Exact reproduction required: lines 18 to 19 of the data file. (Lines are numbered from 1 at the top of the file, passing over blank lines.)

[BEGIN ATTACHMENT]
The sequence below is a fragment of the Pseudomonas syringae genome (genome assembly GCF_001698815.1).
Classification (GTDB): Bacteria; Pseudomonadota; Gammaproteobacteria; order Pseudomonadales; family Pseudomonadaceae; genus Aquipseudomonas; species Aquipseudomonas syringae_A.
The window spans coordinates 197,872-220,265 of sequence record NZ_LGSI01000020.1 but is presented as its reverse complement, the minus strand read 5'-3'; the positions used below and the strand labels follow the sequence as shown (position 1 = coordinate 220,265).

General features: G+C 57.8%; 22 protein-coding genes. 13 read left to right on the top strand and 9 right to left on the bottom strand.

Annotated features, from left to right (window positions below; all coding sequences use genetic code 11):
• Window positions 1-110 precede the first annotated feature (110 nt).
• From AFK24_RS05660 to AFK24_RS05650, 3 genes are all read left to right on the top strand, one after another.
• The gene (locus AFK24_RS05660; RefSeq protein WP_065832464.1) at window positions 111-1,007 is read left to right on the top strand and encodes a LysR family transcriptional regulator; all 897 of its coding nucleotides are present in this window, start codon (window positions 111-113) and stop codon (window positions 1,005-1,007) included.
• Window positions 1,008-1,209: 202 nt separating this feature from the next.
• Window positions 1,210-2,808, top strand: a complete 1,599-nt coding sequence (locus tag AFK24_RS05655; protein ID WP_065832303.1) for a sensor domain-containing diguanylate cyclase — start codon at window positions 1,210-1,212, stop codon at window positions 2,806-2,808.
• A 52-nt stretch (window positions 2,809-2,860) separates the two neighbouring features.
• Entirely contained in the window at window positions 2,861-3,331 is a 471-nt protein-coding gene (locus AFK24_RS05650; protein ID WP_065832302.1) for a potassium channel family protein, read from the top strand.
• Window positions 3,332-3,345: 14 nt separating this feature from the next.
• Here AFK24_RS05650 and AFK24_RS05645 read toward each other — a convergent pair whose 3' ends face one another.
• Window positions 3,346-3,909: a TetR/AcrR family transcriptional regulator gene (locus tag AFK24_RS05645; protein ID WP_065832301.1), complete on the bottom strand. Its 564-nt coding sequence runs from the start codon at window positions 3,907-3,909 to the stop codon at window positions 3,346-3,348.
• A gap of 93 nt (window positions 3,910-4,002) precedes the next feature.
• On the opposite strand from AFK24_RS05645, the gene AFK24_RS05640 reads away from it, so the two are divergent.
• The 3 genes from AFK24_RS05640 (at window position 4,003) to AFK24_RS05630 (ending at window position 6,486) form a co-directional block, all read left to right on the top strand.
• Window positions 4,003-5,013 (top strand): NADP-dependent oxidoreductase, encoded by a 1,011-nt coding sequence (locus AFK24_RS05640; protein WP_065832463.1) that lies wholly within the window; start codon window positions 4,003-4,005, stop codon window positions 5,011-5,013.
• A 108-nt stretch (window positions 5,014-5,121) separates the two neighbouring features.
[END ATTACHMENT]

• The 3 genes from AFK24_RS05640 (at window position 4,003) to AFK24_RS05630 (ending at window position 6,486) form a co-directional block, all read left to right on the top strand.
• Window positions 4,003-5,013 (top strand): NADP-dependent oxidoreductase, encoded by a 1,011-nt coding sequence (locus AFK24_RS05640; protein WP_065832463.1) that lies wholly within the window; start codon window positions 4,003-4,005, stop codon window positions 5,011-5,013.